In France, drag performers are commonly treated as an extension of the transgender community, often facing transphobic slurs and hate speech, including at an event in l'Oriflamme where groups categorized as “ultra-right” physically protested drag reading events.
One individual, Dany Bonnet, a delegate for Éric Zemmour’s far-right Reconquête party has attended these protests. Bonnet has categorized any drag performances as “inherently sexual and aimed at mature audiences.”
A report by the Institute of Strategic Dialogue said that French Telegram channels identified “reading of transgender stories by drag queens in front of children” as the focus of the problem, rather than any specific behaviour or content of the books or performances.
“In France, anti-drag actors often highlight the fact that events are taking place in public libraries, or that the organizations or festivals hosting the events are receiving public funding.
The United Kingdom has long had an active far-right protest scene targeting trans people. The heightened attacks on trans persons by both activists and media in the UK have led to some saying they are leaving the country for their own safety.
The targeting of LGBTQ+ events has seen a revitalization over the pandemic years, including targeting of drag story time events, particularly at libraries. According to antifascist watchdog Hope Not Hate, while many of the protests are small and “low-key” they have begun to include far-right organizations like Patriotic Alternative (PA)---the “UK’s largest and most active fascist group”—and its splinter group, the Independent Nationalist Network (INN).
Using the events as a call to action, they are targeting libraries with defamatory leaflets, letter-writing campaigns, disruptive protests and abuse. Narratives of children targeted for “grooming” by pedophilic drag performers are not substantiated by legal claims, convictions, or charges, yet continue to dominate the discourse against family-friendly events that include drag performers entertaining children.
Like in other parts of the world, the push protesting against LGBTQ+ events includes anti-vaccine activists deeply invested in a number of other conspiracy theories. UK anti-drag activists often call upon complaints that these children's events are “funded by public money,” along with criticizing the closure of libraries to the public during the events.
Some of these events have had protesters make their way inside, disrupting the readings and shouting their accusations in front of children and parents.
All roads may lead to Rome, but it does not mean they began there.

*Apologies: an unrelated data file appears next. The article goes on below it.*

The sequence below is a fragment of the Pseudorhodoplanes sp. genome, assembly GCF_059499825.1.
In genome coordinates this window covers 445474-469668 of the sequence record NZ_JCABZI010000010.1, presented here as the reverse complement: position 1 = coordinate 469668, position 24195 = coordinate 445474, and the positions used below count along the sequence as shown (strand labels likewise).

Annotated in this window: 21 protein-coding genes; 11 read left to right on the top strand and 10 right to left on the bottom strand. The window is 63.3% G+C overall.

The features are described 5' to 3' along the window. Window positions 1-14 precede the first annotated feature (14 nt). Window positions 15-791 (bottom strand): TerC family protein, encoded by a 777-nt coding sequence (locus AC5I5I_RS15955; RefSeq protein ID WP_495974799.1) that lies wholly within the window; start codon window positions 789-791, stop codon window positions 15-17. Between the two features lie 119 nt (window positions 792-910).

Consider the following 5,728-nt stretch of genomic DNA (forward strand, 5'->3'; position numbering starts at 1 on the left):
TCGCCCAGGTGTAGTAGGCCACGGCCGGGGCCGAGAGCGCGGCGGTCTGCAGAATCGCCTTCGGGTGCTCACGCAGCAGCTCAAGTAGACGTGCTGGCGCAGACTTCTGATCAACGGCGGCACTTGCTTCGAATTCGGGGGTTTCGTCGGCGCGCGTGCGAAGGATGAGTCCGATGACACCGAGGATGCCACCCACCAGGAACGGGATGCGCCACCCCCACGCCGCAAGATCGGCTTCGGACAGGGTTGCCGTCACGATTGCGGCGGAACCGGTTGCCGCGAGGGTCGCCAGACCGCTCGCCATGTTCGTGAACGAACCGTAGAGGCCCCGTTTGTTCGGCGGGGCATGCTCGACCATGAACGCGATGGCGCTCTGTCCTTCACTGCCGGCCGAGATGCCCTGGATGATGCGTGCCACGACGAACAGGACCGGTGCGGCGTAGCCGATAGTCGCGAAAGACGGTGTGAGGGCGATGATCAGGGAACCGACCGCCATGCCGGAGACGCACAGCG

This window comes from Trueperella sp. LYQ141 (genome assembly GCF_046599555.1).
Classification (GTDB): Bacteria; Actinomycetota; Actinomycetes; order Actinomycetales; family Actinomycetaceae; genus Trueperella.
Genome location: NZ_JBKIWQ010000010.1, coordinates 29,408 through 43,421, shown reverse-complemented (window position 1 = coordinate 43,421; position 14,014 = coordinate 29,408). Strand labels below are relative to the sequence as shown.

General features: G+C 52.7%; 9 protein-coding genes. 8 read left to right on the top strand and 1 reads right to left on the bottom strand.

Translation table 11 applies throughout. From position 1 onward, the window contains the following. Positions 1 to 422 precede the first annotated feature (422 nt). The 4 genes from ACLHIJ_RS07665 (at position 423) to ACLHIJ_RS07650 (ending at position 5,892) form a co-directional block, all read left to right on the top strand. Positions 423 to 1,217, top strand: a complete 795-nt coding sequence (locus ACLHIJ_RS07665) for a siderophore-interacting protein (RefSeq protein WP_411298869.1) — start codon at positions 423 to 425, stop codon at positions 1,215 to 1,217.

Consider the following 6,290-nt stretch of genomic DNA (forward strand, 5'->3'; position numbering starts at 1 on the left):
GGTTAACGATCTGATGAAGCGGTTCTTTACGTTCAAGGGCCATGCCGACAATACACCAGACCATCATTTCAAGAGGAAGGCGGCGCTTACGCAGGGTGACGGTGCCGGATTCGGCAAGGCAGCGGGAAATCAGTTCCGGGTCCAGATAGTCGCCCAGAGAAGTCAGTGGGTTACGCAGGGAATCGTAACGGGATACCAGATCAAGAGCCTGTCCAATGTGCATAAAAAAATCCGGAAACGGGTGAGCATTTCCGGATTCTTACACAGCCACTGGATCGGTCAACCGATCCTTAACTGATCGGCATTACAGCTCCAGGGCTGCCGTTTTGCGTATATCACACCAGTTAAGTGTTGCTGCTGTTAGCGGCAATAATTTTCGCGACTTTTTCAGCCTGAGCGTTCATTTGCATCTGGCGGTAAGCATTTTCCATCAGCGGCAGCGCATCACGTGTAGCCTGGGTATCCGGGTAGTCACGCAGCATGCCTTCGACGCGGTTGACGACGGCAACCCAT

The inclusion of the United States at the end of this list does not come by happenstance. San Francisco, California is credited as the 2015 origin point for “Drag Queen Story Hour,” and cities across the union have received some of the most full-throated support and condemnation of the events.
Some of the largest, most powerful and incredibly well-funded organizations dedicated to combating the rights of transgender people come from the United States. These groups lobby government officials, launch experimental lawsuits intended to roll back rights, work together to develop messaging, and try to push through research to support their goals.
The United States is unique, not just in the size and scale of its protests, but in the influence it is able to export into the rest of the world through its media. Too often though, the adaptation of effective anti-LGBTQ+ rhetoric from the US by those living outside is used as proof positive of America’s lower sensibilities infiltrating foreign politics.
More alarming perhaps than protests themselves is that they are being powered by a constant stream of vitriolic fuel supplied by many sitting members of the government. In the United States, many individuals core to the Republican party—including hopeful presidential nominees like Donald Trump and Ron Desantis—have made opposition to teaching about gender identity a significant weapon in their runs for election.
The effectiveness of this issue in the polls remains to be determined. Regardless, a recent report by the Institute For Strategic Dialogue found that while political figures in France and Australia have supported anti-drag and anti-LGBTQ+ actions, only in the US are a “substantial number of elected representatives of a mainstream party engaging” in such rhetoric and action.